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MOVIE REVIEW

Wilson and Vaughn: A happy marriage of merry actors

MUCH has been made recently in the movie trade papers about a group of young comic actors taking over Hollywood. Ben Stiller, Owen Wilson, Vince Vaughn, and Will Ferrell supposedly have studios in the palms of their hands, able to get a movie project greenlit with a mere snap of the fingers.

Wedding Crashers


Starring: Owen Wilson, Vince Vaughn, Christopher Walken, Rachel McAdams, Jane Seymour
Directed by:David Dobkin
Running time:119 min
Rating:7.5 out of 10


Boys will be boys.
photo: Continental Film

MUCH has been made recently in the movie trade papers about a group of young comic actors taking over Hollywood. Ben Stiller, Owen Wilson, Vince Vaughn, and Will Ferrell supposedly have studios in the palms of their hands, able to get a movie project greenlit with a mere snap of the fingers. Inevitably, some of the media coverage has been negative, arguing that their clique has such a strong hold over the movie industry that it's become virtually impossible to make a mainstream comedy without them. If Wedding Crashers is an example of this alleged domination, however, then Hollywood and moviegoers could be much worse off.

Simply put, Wedding Crashers is a joy of a movie. It's by no means perfect; it suffers slightly for its excessive length and for a few overly cheap laughs at the expense of stereotypical characters. But mostly it's good silly fun, a deceptively sweet movie carried effortlessly by its two highly charismatic and likeable leads, Owen Wilson and Vince Vaughn. The two work perfectly together; Wilson's laidback charm is a nice counterpoint to Vaughn's manic energy. But this is no surprise: One of the most obvious traits of Wilson, Vaughn, and their brethren is that they all have such an effortless rapport.

Effortless is a particularly appropriate word for this movie. After an amusing opening that sets up Jeremy's (Vaughn) and John's (Wilson) professional life (they're divorce mediators), the film moves into a roughly ten minute montage that shows the two in their element: showing up at weddings and schmoozing with the guests - all for the purpose of bedding women.

The montage moves seamlessly from one wedding to the next, in which John and Jeremy alter their personalities at will (good-hearted "mensches" at a Jewish wedding, booze-loving lads at an Irish one), catering their angle to each party and each woman. It's an impressive sequence, filled with quick joke after quick joke, building into a dance-and-sex-filled frenzy by the end, which then finds John and Jeremy sitting alone, clothes and hair disheveled, overlooking the picturesque Mall in Washington, DC, ruminating over their shallow and immature existence with a bottle of champagne.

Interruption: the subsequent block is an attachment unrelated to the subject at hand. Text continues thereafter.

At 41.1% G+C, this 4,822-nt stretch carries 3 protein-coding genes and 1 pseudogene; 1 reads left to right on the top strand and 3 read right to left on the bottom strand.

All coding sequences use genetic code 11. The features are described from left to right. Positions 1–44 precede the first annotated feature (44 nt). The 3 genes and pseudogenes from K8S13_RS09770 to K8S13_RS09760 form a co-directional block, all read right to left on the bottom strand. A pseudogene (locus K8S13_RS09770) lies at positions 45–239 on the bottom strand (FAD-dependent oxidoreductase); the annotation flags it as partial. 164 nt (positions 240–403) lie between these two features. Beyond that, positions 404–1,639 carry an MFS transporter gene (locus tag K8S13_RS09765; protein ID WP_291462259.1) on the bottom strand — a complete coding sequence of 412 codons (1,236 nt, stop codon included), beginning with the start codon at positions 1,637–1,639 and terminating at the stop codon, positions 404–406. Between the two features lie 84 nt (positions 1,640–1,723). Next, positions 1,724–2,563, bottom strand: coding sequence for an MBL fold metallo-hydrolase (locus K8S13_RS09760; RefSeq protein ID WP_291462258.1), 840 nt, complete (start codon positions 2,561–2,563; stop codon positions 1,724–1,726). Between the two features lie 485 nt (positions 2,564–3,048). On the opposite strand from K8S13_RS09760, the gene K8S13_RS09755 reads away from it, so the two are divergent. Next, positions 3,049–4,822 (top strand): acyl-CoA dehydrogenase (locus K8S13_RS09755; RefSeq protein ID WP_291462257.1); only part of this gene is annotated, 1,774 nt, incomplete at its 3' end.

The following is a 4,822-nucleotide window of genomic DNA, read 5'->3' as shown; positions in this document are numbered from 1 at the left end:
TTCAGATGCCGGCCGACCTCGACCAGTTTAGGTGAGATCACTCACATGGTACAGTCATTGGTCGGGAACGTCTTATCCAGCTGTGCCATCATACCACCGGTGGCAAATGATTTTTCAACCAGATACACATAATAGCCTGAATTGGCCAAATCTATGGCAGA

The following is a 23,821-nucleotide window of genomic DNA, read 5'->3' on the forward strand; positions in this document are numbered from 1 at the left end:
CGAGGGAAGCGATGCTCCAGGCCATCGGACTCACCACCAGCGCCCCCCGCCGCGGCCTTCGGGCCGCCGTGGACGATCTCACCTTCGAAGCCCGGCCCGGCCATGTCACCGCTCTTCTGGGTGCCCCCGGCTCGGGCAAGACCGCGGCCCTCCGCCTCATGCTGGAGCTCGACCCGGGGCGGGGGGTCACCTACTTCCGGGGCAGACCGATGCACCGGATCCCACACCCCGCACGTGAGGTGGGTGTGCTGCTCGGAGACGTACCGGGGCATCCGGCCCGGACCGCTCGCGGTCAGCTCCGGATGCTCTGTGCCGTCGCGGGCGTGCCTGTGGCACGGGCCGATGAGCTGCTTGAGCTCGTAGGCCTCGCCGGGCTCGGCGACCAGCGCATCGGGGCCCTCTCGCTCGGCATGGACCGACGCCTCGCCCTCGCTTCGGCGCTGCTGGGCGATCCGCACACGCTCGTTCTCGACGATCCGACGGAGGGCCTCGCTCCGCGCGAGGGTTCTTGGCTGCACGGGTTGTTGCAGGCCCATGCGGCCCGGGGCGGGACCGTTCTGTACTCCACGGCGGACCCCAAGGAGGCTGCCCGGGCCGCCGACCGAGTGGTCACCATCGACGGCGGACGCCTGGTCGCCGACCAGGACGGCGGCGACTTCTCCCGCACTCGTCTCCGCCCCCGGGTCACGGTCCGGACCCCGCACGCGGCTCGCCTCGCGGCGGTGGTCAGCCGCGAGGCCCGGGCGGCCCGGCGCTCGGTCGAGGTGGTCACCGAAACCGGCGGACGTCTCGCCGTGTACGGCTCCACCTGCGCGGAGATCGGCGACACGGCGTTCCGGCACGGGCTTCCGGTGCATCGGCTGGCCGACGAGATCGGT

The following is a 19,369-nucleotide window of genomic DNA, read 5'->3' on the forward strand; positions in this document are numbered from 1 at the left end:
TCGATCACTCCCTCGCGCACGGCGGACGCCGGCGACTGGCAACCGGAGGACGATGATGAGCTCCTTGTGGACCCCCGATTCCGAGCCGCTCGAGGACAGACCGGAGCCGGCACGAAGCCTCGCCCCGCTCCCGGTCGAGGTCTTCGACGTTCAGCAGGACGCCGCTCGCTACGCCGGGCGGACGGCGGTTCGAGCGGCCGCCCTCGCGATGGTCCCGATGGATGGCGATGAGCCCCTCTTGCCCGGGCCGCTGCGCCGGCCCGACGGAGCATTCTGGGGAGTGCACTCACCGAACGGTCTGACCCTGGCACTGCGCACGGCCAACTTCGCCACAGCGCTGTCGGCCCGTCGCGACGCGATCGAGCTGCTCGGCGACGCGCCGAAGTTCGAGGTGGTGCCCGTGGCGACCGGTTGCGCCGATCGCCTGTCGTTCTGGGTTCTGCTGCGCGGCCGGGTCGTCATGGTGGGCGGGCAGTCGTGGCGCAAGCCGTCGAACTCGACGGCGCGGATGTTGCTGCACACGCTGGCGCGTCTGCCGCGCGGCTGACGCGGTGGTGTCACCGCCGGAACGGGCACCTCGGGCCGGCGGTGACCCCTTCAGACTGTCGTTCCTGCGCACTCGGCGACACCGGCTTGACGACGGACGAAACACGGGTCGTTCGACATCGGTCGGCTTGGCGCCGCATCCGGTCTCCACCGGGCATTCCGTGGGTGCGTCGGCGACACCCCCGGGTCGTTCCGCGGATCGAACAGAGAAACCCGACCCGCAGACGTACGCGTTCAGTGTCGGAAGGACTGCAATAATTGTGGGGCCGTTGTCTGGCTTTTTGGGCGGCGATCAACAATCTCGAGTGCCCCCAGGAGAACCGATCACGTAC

To cap off the wedding season, John and Jeremy sneak into the nuptials of the daughter of US Secretary of the Treasury William Cleary (Christopher Walken). Here, they set their sights on Cleary's other daughters, both of whom prove to be far more than they bargained for. In Gloria (Isla Fisher), Jeremy finds someone whose lustful craziness matches - and even exceeds - his own. John, on the other hand, quickly becomes smitten with Claire (a luminous Rachel McAdams), a beautiful and self-possessed young woman who, unfortunately, has a longtime boyfriend.

When the two imposters are invited to a post-wedding celebration at the Clearys' summer home, John quickly accepts, ignoring the vehement protests of Jeremy, who's alarmed by Gloria's overzealousness. John sees the weekend getaway as an opportunity to win over Claire, a prospect greatly thwarted by the eccentric and dysfunctional extended Cleary family.

The movie at this point progresses with a series of comic mishaps - most cleverly executed, a few frustratingly unimaginative - that hinder John's advances towards Claire. This section and the subsequent one - in which John, distraught over his inability to be with Claire, isolates himself from everyone, including Jeremy - drag on a bit longer than necessary.

Walken and McAdams provide helpful support, but it's the sheer magnetism of Wilson and, particularly in this movie, of Vaughn that truly keeps things interesting, even as the story grows a bit slow and confused. If their overthrow of Hollywood means more movies like this, then bring on the revolution.

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